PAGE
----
their fallen condition upon the three-foot eminence of some sempstering
In tale or history your
Beggar is ever the just antipode to your King. The poets and romancical
writers (as dear Margaret Newcastle would call them) when they
would most sharply and feelingly paint a reverse of fortune, never
stop till they have brought down their hero in good earnest to
rags and the wallet. The depth of the descent illustrates the
height he falls from. There is no medium which can be presented
to the imagination without offence. There is no breaking the fall.
Lear, thrown from his palace, must divest him of his garments,
till he answer "mere nature;" and Cresseid, fallen from
a prince's love, must extend her pale arms, pale with other whiteness
than of beauty, supplicating lazar alms with bell and clap-dish.
The Lucian wits knew
this very well; and, with a converse policy, when they would express
scorn of greatness without the pity, they show us an Alexander
in the shades cobbling shoes, or a Semiramis getting up foul linen.
How would it sound in
song, that a great monarch had declined his affections upon the
daughter of a baker! yet do we feel the imagination at all violated
when we read the "true ballad," where King Cophetua
wooes the beggar maid?
Pauperism, pauper, poor
man, are expressions of pity, but pity alloyed with contempt.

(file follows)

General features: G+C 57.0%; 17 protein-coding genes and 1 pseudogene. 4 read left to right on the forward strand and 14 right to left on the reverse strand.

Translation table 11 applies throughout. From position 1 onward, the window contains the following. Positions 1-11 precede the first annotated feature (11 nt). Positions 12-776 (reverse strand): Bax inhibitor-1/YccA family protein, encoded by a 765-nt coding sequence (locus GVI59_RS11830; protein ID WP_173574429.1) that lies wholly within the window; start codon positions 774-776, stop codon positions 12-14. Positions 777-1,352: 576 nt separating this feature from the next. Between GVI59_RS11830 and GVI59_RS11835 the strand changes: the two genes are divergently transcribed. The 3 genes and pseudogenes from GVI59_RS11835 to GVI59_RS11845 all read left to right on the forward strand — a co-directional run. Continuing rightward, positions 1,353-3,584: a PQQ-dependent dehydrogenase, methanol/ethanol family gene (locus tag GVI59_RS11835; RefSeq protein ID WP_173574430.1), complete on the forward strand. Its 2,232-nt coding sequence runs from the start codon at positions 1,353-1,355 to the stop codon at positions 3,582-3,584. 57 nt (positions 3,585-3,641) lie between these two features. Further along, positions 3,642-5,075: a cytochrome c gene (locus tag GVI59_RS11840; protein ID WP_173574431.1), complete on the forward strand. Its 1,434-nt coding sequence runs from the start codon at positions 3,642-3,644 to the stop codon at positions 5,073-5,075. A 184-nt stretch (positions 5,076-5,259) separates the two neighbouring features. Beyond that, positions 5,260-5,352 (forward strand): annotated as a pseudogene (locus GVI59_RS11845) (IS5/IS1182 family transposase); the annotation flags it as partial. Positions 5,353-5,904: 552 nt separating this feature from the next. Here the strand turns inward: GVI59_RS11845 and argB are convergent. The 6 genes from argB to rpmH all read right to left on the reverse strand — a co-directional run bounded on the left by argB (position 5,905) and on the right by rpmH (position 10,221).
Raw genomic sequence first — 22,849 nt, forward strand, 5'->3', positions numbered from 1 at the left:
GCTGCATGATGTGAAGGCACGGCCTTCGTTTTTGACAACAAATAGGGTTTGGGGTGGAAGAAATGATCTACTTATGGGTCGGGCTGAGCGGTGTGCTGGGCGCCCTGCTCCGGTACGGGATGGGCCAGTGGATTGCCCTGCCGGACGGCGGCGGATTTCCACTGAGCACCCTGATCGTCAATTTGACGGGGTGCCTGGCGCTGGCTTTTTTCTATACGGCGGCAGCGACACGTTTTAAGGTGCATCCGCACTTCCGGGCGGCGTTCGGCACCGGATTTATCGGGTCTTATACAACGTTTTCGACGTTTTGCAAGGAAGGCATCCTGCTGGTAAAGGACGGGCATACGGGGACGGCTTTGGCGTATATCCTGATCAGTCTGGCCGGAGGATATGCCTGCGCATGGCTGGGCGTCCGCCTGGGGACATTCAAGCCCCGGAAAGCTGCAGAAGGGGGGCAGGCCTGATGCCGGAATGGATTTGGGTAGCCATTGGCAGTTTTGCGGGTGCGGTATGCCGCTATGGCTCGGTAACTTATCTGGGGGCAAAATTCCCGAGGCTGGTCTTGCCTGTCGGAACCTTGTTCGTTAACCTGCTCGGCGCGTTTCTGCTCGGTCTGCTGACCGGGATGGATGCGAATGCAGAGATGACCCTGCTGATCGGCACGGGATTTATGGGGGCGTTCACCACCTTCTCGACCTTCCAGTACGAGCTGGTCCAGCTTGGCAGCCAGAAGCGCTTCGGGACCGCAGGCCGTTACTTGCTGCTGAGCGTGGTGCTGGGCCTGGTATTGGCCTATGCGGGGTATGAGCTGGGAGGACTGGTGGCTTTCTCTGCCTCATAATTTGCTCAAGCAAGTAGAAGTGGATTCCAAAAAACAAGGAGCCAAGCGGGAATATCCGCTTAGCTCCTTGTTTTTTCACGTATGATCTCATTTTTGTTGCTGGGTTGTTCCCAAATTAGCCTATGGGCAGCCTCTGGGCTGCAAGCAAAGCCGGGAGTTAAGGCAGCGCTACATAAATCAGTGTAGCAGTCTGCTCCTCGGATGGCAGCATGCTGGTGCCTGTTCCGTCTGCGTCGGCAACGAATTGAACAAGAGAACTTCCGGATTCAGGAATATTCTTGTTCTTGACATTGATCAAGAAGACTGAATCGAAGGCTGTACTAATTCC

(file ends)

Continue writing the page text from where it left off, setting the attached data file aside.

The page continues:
No one properly contemns a beggar. Poverty is a comparative thing,
and each degree of it is mocked by its "neighbour grice."
Its poor rents and comings-in are soon summed up and told. Its
pretences to property are almost ludicrous. Its pitiful attempts
to save excite a smile. Every scornful companion can weigh his
trifle-bigger purse against it. Poor man reproaches poor man in
the streets with impolitic mention of his condition, his own being
a shade better, while the rich pass by and jeer at both. No rascally
comparative insults a Beggar, or thinks of weighing purses with
him. He is not in the scale of comparison. He is not under the
measure of property. He confessedly hath none, any more than a
dog or a sheep. No one twitteth him with ostentation above his
means. No one accuses him of pride, or upbraideth him with mock
humility. None jostle with him for the wall, or pick quarrels
for precedency. No wealthy neighbour seeketh to eject him from